This Gluten-Free Vegan Japanese Curry is an easy, healthy homemade version of a well-loved classic.
Japanese Curry is normally made using shop-bought stock cubes (kind of like gravy), and it’s sweeter, thicker and milder than an Indian curry.
The stock cubes usually contain flour (as a thickening agent), and sometimes contain dairy products or meat products. They also often contain sugar and flavour enhancers such as MSG. And although they’re super yummy, they’re not all that healthy or dietary requirement-friendly.
And so I really wanted to create a healthier homemade version, which also incidentally happens to be vegan, gluten-free and refined sugar free.
So, whether you’re looking to make a homemade version of your favourite Wagamama’s katsu curry or if your dietary requirements don’t allow you to buy shop-bought Japanese curry stock cubes, this Gluten-Free Vegan Japanese Curry is the perfect recipe for you.
I really hope you’ll love this curry as much as I do. It’s veggie-packed, rich and creamy, subtly spiced and salty-sweet.
Whilst it isn’t traditional to use coconut milk in Japanese curry, I tested two versions of this recipe, one thickened with just cornflour and another with coconut milk and cornflour. I definitely preferred the version with coconut milk as it was creamier and much more flavourful.
I added lots of different vegetables, green peas and new potatoes to this curry, but you can use sweet potatoes or any other vegetables you happen to have on hand. If you want to add more protein, you could add some firm tofu or chickpeas.
This curry is best served with brown or white sticky rice. I like to eat it with pickled ginger or this quick-pickled Chinese cabbage, but it’s also great with a leafy salad drizzled with this delicious Wagamama-Inspired Salad Dressing.
Looking for more great curries? You might like my:
If you try out this recipe or anything else from my blog, I’d really love to hear any feedback! Please give it a rating, leave a comment, or tag a photo #rhiansrecipes on Instagram! Thank you.
Helpful tools to make this Gluten-Free Vegan Japanese Curry:
Gluten-Free Vegan Japanese Curry
- 1 tablespoon coconut oil (or sub vegetable or rapeseed oil)
- 1 onion, diced
- 2 cloves garlic, minced
- 1 cm (1/2 inch) ginger, peeled and minced
- 1 heaped teaspoon curry powder, to taste
- 1 teaspoon ground cumin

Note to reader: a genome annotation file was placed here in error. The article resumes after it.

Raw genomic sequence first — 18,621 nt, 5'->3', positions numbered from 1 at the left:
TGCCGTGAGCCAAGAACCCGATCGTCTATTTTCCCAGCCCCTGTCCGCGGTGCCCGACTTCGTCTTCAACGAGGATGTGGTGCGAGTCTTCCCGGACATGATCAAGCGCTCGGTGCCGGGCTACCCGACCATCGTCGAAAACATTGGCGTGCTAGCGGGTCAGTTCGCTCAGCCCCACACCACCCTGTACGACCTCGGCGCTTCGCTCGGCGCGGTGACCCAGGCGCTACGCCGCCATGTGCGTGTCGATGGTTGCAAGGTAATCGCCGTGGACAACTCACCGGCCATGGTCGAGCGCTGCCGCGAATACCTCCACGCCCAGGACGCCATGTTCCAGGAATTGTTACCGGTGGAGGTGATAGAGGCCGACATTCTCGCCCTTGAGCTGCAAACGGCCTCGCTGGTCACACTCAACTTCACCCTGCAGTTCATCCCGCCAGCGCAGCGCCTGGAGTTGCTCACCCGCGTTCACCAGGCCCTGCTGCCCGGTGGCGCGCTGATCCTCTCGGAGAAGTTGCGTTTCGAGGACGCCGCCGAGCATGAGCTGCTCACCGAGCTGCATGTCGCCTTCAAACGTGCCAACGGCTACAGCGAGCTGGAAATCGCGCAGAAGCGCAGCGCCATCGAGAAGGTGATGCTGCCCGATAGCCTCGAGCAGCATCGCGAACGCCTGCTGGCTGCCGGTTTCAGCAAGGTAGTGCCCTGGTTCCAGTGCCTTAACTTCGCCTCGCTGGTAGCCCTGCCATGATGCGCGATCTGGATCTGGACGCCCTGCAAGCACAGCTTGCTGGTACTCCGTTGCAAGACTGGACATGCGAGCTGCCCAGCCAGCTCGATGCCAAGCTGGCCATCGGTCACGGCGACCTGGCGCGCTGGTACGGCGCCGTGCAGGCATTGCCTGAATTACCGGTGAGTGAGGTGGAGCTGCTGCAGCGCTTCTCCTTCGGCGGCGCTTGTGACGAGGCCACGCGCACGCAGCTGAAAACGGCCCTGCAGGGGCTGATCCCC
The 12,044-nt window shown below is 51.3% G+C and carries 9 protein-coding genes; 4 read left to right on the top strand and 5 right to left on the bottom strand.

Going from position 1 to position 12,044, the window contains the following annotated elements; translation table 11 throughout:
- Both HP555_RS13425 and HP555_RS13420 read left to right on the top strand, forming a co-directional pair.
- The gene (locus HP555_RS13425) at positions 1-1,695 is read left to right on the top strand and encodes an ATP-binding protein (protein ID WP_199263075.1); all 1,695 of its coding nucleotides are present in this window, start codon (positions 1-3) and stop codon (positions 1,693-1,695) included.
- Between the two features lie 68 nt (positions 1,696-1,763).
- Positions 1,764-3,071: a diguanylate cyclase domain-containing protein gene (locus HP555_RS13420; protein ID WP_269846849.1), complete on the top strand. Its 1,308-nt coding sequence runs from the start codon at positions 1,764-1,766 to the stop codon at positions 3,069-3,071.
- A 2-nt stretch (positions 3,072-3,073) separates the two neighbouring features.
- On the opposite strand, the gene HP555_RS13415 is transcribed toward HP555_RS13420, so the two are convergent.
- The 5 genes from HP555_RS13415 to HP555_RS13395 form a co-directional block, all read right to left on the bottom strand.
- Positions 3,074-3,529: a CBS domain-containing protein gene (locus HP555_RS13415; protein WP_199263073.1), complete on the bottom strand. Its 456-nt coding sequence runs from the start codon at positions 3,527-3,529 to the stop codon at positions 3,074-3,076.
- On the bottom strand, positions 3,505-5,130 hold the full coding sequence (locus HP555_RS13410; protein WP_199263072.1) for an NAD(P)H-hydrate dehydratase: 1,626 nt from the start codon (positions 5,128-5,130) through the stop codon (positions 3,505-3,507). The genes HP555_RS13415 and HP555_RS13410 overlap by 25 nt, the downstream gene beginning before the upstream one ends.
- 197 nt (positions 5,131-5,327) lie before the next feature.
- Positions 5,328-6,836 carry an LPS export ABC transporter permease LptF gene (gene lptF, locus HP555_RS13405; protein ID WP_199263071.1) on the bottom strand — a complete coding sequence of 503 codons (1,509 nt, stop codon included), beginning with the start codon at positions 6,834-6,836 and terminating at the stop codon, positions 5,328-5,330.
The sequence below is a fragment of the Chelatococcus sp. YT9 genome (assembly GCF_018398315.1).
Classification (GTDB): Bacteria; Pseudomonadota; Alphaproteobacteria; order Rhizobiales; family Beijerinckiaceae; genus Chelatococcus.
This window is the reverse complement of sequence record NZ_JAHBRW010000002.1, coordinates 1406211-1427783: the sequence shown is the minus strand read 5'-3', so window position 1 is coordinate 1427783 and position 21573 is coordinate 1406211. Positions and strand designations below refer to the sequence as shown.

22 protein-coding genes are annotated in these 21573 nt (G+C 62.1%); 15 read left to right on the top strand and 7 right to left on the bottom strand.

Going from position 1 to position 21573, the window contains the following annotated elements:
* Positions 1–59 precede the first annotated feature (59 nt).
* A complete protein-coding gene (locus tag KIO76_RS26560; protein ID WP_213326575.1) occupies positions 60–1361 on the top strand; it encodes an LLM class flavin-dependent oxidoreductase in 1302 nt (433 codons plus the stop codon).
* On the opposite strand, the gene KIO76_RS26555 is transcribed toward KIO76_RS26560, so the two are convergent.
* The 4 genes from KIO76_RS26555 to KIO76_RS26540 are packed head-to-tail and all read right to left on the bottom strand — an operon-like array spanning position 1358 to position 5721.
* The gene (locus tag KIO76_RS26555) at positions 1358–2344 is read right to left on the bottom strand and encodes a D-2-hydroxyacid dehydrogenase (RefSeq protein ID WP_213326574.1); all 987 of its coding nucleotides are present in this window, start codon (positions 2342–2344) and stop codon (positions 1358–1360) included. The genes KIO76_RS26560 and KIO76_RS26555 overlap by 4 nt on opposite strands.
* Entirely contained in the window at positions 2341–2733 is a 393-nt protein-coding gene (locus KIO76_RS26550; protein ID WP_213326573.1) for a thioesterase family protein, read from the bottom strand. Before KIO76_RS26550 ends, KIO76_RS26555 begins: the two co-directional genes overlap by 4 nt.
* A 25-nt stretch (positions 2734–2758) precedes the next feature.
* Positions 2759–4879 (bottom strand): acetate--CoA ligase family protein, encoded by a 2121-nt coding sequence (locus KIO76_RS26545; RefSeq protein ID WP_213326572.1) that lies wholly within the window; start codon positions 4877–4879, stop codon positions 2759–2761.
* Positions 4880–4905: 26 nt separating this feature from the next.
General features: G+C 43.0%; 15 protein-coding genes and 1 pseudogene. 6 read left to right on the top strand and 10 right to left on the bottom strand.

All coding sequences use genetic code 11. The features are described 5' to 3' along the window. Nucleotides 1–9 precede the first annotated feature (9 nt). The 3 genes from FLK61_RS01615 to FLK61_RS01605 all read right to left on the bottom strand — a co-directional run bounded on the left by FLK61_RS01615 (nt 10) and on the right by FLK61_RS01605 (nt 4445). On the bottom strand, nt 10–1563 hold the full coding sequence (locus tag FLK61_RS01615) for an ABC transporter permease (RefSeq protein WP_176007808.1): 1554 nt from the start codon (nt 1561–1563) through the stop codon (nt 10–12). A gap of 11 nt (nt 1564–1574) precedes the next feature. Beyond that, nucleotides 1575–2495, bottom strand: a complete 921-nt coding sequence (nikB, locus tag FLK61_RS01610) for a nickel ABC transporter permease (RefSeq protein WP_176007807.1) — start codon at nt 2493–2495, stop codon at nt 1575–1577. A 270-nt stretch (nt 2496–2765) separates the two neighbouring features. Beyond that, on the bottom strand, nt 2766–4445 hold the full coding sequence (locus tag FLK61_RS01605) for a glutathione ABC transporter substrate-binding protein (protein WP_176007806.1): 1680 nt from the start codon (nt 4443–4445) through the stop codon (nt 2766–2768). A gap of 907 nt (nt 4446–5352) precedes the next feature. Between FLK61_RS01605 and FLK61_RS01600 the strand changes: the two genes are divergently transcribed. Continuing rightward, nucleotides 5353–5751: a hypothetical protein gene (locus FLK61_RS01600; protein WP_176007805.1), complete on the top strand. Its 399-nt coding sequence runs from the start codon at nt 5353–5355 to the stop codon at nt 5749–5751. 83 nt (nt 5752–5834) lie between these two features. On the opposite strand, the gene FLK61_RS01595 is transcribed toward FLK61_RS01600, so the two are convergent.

- 1 teaspoon ground turmeric
- 2 carrots, peeled and diced
- 400 g (14oz) potatoes, diced (new potatoes are best as they retain their shape and there’s need to peel them), diced (you can also substitute sweet potatoes)
- 1 aubergine (eggplant), diced
- Handful of frozen peas
- 200 ml (4/5 cup) coconut milk
- 1 vegetable stock cube (ensure gluten-free if necessary)
- 1 teaspoon agave syrup (or sub any other sweetener)
- 1 tablespoon tamari (or soy sauce if not gluten-free)
- 120 ml (1/2 cup) tinned tomatoes
- 2 tablespoons cornflour (cornstarch)
- Salt + pepper, to taste
- Cooked brown or white sticky rice
- Pickled ginger
- Heat up coconut oil in frying pan and add onion, garlic and ginger once hot
- Fry for about 10 minutes until softened
- Add curry powder, cumin and turmeric and fry for a minute until fragrant
- Add carrots, potatoes, aubergine, frozen peas, coconut milk, stock cube, agave syrup and tamari, with enough water to cover
- Bring to the boil then turn down heat and simmer for around 15 minutes, until potatoes are soft enough to gently pierce with a fork
- Add the tinned tomatoes and cook for a further 10 minutes
- Dissolve the cornflour in a small amount of water in a separate bowl, before adding to the curry
- Stir well and leave to heat gently for a further couple of minutes until the sauce is thickened. If it's still looking too thin, do the same with more cornflour dissolved in water first and if it's looking too thick, add more water
- Taste and add salt + pepper
- Serve with brown or white sticky rice, pickled ginger, and a side salad
- Leftovers keep well covered in the fridge for up to a few days, but they aren’t great to freeze as potatoes can get a little mushy when defrosted
Disclosure: This posts contains affiliate links to Amazon. If you click through and purchase any of these films, a small percentage will come to me, with no extra cost to you! This income will go towards the running of this blog – thank you.